It was a confidence-building experience for me. I liked quite a lot of it growing up, and I’ve come out on the other side of making the album. I’m more confident than ever. So to me, it was really important to make something that makes people feel good about themselves, and that was the message that I wanted to tell - about sort of finding my voice and finding my confidence.
Is that a similar message to what you wanted to say in “Don’t Call Me Up”?
I wanted to write a positive breakup song. I think it’s easy to look at the negatives in those situations. Breakups suck, but things happen for a reason. So at the time when I wrote it, I think I was still feeling quite low about the situation. I was like, “I want to write a song that’s going to make me feel better and more positive about it.” Because having been through breakups before, [I know that] even though I care a lot right now, in six months I probably won’t. I’ll be looking at my phone, and I’m going to be like, “why is he calling me?”
Other than writing your own songs, did you get involved in the other art related to your album such as the album cover and your costumes?
Yeah, for sure. The album covers, the costumes, all the styling [and] the creative [elements] - everything is obviously me. It’s not just like, “oh, a job.” That’s my life. So it’s important that everything is something that I feel 100 percent happy with. I would never put anything out that I don’t love or doesn’t make me feel good.
It’s also a very visual world that we live in now, and as a musician, I think you do have to have that vision figured out because it’s not just the music. It’s your videos and your visuals in general. It was important to me to sort of get that message across as a whole.
Who influenced you as a child to become an artist yourself?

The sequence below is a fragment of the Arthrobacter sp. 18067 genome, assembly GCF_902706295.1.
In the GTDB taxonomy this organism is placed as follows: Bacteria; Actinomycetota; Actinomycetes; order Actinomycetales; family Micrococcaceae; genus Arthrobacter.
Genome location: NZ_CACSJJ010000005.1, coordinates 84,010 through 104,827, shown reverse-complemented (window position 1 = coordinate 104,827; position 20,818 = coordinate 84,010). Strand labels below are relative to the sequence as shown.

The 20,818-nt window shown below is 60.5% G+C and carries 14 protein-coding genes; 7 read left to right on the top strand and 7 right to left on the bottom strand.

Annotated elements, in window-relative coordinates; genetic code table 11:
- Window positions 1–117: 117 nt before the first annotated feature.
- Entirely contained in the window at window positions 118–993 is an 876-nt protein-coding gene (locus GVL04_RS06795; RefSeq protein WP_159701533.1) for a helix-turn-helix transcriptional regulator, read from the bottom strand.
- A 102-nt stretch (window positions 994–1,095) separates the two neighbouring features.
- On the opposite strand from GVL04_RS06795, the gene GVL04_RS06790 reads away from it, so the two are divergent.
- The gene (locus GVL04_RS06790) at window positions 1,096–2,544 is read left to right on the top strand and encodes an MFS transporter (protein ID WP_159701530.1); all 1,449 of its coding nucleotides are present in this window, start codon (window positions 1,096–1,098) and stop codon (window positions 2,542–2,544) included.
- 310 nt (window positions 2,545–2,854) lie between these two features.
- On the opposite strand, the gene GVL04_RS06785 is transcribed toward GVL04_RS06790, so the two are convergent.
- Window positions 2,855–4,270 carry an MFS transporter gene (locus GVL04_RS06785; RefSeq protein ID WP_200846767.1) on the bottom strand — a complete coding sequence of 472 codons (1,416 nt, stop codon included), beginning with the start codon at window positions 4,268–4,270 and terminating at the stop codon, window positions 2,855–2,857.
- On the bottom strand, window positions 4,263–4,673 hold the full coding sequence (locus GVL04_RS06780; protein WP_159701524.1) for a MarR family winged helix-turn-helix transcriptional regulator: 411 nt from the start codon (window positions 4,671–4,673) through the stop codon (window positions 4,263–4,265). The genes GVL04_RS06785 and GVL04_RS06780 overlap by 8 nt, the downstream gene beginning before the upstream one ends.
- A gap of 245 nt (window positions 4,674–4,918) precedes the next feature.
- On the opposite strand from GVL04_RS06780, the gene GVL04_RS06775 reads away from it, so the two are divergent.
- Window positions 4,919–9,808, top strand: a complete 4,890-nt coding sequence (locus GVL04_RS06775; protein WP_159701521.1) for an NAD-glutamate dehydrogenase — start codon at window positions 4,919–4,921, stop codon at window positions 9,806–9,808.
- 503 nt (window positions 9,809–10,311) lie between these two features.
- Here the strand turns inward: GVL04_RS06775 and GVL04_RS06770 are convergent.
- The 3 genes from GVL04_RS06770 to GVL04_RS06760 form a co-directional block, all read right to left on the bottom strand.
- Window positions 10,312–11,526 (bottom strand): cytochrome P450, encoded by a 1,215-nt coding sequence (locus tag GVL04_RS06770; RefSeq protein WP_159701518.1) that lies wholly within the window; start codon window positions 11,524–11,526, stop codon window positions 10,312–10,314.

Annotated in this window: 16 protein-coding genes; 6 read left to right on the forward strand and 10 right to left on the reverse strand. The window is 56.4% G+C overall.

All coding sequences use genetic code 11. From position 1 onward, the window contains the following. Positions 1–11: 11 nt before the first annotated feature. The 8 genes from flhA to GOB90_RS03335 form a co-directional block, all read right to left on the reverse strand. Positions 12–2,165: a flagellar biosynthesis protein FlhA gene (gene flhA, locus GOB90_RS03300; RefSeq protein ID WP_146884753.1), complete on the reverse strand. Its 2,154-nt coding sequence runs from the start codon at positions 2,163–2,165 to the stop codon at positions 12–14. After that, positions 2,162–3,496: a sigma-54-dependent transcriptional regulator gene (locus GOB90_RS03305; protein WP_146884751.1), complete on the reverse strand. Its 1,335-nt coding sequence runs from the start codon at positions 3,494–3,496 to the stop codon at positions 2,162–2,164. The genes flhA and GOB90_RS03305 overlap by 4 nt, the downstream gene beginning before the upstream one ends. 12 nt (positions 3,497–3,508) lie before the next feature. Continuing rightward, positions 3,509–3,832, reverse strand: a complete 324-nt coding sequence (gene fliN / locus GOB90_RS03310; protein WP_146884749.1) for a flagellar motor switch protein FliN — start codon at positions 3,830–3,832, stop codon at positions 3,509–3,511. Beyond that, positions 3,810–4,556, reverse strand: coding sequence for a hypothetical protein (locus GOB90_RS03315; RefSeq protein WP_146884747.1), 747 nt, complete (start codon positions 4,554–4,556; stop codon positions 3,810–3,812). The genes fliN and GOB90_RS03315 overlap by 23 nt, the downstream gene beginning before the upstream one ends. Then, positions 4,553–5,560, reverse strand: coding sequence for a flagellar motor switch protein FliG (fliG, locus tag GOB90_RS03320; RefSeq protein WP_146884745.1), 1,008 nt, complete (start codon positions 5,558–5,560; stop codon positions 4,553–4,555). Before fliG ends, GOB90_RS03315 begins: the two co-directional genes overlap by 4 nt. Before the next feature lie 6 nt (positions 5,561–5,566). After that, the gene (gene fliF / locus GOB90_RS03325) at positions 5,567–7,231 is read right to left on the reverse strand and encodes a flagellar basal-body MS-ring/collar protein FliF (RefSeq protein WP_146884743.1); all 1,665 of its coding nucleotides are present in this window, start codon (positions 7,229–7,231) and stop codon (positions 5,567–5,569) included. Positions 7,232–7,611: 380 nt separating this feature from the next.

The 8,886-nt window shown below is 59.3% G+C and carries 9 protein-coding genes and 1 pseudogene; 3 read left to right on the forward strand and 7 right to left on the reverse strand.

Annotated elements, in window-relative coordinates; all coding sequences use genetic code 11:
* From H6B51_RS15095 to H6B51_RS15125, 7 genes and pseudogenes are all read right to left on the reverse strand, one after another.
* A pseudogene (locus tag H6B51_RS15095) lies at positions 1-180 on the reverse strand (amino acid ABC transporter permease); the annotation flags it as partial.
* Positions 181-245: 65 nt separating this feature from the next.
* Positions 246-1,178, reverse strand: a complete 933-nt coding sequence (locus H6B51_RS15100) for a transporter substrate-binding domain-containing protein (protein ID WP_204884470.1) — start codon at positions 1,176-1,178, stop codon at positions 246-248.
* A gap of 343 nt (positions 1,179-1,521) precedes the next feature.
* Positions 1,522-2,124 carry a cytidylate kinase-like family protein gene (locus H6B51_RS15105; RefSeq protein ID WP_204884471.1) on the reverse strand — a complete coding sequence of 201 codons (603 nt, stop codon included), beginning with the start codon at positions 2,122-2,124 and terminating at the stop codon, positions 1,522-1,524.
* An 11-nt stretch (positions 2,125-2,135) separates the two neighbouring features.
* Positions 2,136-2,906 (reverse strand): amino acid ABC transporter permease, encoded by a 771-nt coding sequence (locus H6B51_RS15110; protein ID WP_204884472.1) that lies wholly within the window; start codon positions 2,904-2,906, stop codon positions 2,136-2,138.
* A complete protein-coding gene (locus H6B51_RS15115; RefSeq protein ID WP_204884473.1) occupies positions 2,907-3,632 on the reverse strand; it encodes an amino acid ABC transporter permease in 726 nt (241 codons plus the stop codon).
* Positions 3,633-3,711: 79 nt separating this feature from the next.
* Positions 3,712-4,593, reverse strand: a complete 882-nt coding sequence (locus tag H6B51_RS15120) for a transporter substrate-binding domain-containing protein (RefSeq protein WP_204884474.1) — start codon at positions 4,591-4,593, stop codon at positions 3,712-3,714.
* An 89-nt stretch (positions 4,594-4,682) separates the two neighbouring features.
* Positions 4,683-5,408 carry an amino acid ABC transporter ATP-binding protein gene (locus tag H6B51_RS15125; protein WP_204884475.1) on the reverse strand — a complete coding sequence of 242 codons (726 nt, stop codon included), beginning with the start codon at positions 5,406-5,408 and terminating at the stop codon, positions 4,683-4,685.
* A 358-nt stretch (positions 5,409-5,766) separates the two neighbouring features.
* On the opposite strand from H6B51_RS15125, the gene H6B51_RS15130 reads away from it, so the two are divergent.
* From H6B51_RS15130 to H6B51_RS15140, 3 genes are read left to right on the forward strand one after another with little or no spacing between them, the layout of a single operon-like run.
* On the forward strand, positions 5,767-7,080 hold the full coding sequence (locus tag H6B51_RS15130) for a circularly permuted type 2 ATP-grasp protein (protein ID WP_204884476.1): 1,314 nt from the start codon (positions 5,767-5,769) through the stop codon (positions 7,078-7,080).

Growing up, I was listening to mainly music by women like Destiny’s Child, Beyonce obviously, Lauryn Hill, Aaliyah, and Missy Elliott.
All those people were very influential to me, and I think because I grew up listening to that music, it was very empowering. I definitely had in mind when I started writing music that I want to have that message and make young women feel powerful too.
And now, being in a position where people listen to you, how do you feel?
It feels amazing. It’s so crazy because I think about the people who made me feel that kind of way when I was younger, and then I get messages from young girls all the time. It feels incredible and also humbling to feel like people trust me and they want to talk to me - that’s, like, all I’ve ever dreamed of.
Looking back a few years to your first mixtape, would you say you have grown?
Everybody changes. Whether you’re an artist or a person, growth is important. I have changed both as a person and an artist, and I definitely feel stronger than ever now. I think [when] making an album, you definitely have to look at yourself under a magnifying glass. It’s a self-exploration process, and I feel like I’ve come out on the other side. I’m okay with all the good bits and all the bad bits, and that’s made me stronger as a human.
BY YOON SO-YEON [email@example.com]